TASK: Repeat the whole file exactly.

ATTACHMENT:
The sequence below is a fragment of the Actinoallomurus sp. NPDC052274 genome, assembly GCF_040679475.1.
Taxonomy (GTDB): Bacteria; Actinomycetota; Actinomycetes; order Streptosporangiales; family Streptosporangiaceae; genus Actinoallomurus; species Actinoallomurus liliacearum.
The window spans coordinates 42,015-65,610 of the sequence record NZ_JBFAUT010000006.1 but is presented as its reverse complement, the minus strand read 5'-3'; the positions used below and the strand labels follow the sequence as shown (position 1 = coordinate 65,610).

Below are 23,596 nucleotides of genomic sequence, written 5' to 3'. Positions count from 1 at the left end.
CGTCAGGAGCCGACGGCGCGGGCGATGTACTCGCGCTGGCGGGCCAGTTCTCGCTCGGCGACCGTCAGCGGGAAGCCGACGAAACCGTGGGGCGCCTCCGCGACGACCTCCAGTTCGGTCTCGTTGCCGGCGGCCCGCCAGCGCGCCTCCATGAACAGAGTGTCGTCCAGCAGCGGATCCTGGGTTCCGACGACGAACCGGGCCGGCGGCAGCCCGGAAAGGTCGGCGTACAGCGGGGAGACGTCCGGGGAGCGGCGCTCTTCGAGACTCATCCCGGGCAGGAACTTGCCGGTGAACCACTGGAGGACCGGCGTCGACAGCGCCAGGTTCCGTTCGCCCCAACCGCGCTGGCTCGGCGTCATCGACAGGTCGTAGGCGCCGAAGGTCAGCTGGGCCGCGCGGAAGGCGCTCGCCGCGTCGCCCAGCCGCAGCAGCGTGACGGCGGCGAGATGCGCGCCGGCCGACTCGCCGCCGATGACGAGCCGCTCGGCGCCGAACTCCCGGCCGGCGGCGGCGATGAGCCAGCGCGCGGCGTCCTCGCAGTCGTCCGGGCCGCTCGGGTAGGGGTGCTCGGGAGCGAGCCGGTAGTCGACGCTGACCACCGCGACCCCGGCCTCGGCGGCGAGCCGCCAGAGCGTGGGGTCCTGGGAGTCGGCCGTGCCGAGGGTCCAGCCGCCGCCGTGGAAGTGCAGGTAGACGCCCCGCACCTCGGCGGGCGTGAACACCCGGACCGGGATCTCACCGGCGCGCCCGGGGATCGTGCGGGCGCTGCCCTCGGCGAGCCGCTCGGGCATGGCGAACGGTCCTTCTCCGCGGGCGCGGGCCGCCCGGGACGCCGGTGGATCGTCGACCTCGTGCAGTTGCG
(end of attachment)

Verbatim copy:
The sequence below is a fragment of the Actinoallomurus sp. NPDC052274 genome, assembly GCF_040679475.1.
Taxonomy (GTDB): Bacteria; Actinomycetota; Actinomycetes; order Streptosporangiales; family Streptosporangiaceae; genus Actinoallomurus; species Actinoallomurus liliacearum.
The window spans coordinates 42,015-65,610 of the sequence record NZ_JBFAUT010000006.1 but is presented as its reverse complement, the minus strand read 5'-3'; the positions used below and the strand labels follow the sequence as shown (position 1 = coordinate 65,610).

Below are 23,596 nucleotides of genomic sequence, written 5' to 3'. Positions count from 1 at the left end.
CGTCAGGAGCCGACGGCGCGGGCGATGTACTCGCGCTGGCGGGCCAGTTCTCGCTCGGCGACCGTCAGCGGGAAGCCGACGAAACCGTGGGGCGCCTCCGCGACGACCTCCAGTTCGGTCTCGTTGCCGGCGGCCCGCCAGCGCGCCTCCATGAACAGAGTGTCGTCCAGCAGCGGATCCTGGGTTCCGACGACGAACCGGGCCGGCGGCAGCCCGGAAAGGTCGGCGTACAGCGGGGAGACGTCCGGGGAGCGGCGCTCTTCGAGACTCATCCCGGGCAGGAACTTGCCGGTGAACCACTGGAGGACCGGCGTCGACAGCGCCAGGTTCCGTTCGCCCCAACCGCGCTGGCTCGGCGTCATCGACAGGTCGTAGGCGCCGAAGGTCAGCTGGGCCGCGCGGAAGGCGCTCGCCGCGTCGCCCAGCCGCAGCAGCGTGACGGCGGCGAGATGCGCGCCGGCCGACTCGCCGCCGATGACGAGCCGCTCGGCGCCGAACTCCCGGCCGGCGGCGGCGATGAGCCAGCGCGCGGCGTCCTCGCAGTCGTCCGGGCCGCTCGGGTAGGGGTGCTCGGGAGCGAGCCGGTAGTCGACGCTGACCACCGCGACCCCGGCCTCGGCGGCGAGCCGCCAGAGCGTGGGGTCCTGGGAGTCGGCCGTGCCGAGGGTCCAGCCGCCGCCGTGGAAGTGCAGGTAGACGCCCCGCACCTCGGCGGGCGTGAACACCCGGACCGGGATCTCACCGGCGCGCCCGGGGATCGTGCGGGCGCTGCCCTCGGCGAGCCGCTCGGGCATGGCGAACGGTCCTTCTCCGCGGGCGCGGGCCGCCCGGGACGCCGGTGGATCGTCGACCTCGTGCAGTTGCG